Catch up on the latest cybersecurity news.

News of various cyberattacks was everywhere this week.  From the new “baseStriker” zero-day vulnerability to more and more phishing, malware, and ransomware attacks, email threats were all over the headlines.

  1. Office 365 Zero-Day Used in Real-World Phishing CampaignsVia Bleeping Computer
    • A new zero-day vulnerability known as baseStriker allows miscreants to send malicious emails that bypass security systems on Office 365 accounts.  Discovered last week, on May 1, 2018, by security researchers from Avanan, baseStriker is a flaw in how Office 365 servers scan incoming emails.
  2. You’ve got malware! Businesses beware of email scamsVia CSO
    • You’ve received an email that looked legitimate and clicked on a link only to be asked for personal details and other credentials in a manner that didn’t seem quite right. We’ve all been there. Thousands of phishing emails are sent to individuals and businesses across Australia every week. Worryingly, email scammers aren’t resting on their laurels. Scams are emerging that can put you and your company at risk of data breaches. Worse, these practices are hard to detect.
  3. Email Security Tools Try to Keep Up with ThreatsVia Dark Reading
    • Email has long been a prime vector for cyberattacks, and hackers are only getting sneakier. Can email platforms and security tools keep up?  No matter how many messaging and collaboration apps clutter the enterprise space, most (if not all) employees will continue to use email. Cybercriminals know this, and they're increasingly leveraging this reliance to their advantage, finding new ways to bypass protective measures.
  4. Phishing threats move to mobile devices Via Dark Reading
    • A mobile user is 18 times more likely to be exposed to a phishing attempt than to malware, according to a new report on techniques and technologies that try to get a user to be an accomplice in their own victimization. While employees have been taught to be suspicious of links and attachments in email, there is far less scrutiny of channels like SMS and Skype.
  5. Atlanta mayor says ransomware attack exposed a blind spot for the communityVia StateScoop
    • Atlanta Mayor Keisha Lance Bottoms says she didn't give much thought to cybersecurity before her city's government suffered a wide-ranging ransomware attack, in part because it's not a topic that comes up often with constituents.
  6. New Windows ransomware doubles down on scare tacticsVia Forbes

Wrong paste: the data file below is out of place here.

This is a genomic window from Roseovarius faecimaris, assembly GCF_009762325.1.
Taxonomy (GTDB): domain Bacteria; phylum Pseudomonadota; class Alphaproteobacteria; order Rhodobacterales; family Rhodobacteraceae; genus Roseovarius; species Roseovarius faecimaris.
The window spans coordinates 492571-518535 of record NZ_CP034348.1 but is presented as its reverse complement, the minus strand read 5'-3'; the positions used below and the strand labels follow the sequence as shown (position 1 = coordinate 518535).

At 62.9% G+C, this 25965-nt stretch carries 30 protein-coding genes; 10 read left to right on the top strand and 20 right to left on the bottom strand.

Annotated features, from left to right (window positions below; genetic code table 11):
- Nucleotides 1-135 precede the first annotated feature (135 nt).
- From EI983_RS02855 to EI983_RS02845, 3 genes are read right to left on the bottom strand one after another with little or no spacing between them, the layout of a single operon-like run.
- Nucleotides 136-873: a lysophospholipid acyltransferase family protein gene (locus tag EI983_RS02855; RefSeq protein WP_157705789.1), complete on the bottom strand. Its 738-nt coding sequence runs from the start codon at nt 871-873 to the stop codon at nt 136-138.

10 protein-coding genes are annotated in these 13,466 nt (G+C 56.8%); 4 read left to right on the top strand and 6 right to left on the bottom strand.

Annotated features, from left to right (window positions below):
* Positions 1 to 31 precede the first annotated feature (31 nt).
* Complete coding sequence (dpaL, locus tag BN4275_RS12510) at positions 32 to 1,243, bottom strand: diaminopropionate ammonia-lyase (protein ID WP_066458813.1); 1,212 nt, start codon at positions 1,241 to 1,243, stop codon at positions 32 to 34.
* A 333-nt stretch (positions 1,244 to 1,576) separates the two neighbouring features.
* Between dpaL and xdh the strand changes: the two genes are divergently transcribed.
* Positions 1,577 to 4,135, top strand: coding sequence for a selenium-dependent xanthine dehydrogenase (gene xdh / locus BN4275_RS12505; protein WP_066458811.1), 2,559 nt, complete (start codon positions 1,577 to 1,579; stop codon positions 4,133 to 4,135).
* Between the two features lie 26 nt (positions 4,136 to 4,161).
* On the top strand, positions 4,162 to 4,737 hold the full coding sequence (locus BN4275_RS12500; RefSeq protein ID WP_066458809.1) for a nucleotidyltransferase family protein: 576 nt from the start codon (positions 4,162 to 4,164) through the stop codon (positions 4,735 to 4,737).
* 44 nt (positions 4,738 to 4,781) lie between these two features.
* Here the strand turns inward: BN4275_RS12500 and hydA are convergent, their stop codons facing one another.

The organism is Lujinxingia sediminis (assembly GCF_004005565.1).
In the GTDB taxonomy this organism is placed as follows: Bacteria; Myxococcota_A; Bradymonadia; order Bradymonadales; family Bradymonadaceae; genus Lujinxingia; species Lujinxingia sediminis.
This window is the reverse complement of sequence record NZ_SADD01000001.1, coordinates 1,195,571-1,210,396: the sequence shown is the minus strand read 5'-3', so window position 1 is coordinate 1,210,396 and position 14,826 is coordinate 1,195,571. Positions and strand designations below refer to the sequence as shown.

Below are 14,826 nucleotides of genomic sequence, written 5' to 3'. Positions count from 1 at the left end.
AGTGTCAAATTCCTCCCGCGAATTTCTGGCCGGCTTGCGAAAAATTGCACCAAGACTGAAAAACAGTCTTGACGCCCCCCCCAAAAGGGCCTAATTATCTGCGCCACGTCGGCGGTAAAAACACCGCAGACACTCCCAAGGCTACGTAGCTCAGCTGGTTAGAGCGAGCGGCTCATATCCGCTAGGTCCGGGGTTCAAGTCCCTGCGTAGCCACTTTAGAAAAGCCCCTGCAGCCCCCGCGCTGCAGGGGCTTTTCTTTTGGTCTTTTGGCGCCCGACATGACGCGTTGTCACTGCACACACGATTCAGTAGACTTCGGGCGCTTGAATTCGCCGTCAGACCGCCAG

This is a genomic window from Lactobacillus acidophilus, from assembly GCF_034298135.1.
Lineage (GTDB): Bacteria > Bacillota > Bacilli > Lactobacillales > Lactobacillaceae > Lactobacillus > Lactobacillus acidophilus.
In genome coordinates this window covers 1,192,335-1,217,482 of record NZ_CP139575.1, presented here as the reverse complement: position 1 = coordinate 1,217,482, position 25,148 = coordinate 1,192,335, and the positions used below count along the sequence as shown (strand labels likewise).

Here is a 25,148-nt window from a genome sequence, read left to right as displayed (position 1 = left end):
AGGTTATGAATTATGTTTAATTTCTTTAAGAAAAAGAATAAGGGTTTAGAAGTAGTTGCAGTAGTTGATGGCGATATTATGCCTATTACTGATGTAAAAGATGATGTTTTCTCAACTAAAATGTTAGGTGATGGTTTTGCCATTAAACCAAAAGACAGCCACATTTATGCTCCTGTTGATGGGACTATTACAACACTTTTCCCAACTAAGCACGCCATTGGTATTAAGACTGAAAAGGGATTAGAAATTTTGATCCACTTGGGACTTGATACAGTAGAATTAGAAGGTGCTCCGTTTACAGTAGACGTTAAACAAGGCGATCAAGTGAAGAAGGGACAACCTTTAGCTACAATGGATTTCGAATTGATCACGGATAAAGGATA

• The criminal behind a new ransomware strain is trying to give victims a good, hard push in that direction. Instead of just encrypting your files, BitKangoroo will delete your files one at a time. The longer you drag your heels the more files you lose. In its current form, BitKangoroo deletes one file every hour. It's a tactic that has been used before.
  7. Phishing alert: Hacking gang turns to new tactics in malware campaignVia ZDNet
    • Off-the-shelf malware kits and mass phishing campaigns are enabling a small group of Nigerian cybercriminals to conduct hacking campaigns against targets around the world - and the threat they pose to organisations is increasing. The group, dubbed SilverTerrier, isn't a sophisticated operation, but has access to a number of malware families.
  8. How AI is being leverage for social engineering attacksVia CyberScoop
    • ZeroFox’s Phil Tully talks with Greg Otto on ways that artificial intelligence can read various social media channels in order to craft highly personalized phishing attacks. He also touches on the best ways to defend against these types attacks.
  9. Ransomware, tech-support scams or email fraud: Which cybercrimes cost victims most?Via ZDNet
    • The FBI has released a report listing the most complained about and most costly internet-related crimes. For the year, total reported losses to internet crime stood at $1.41bn -- slightly down on the $1.45bn reported in 2016.
  10. Cybersecurity attacks are up, with ransomware cited as a top threat Via Health Data Management
    • IT solutions provider US Signal surveyed about 120 security experts, and 81 percent said cyber security challenges had risen in the previous year, while 40 percent experienced at least one security incident in that time period. Another 13 percent did not know if they had experienced an attack.

 

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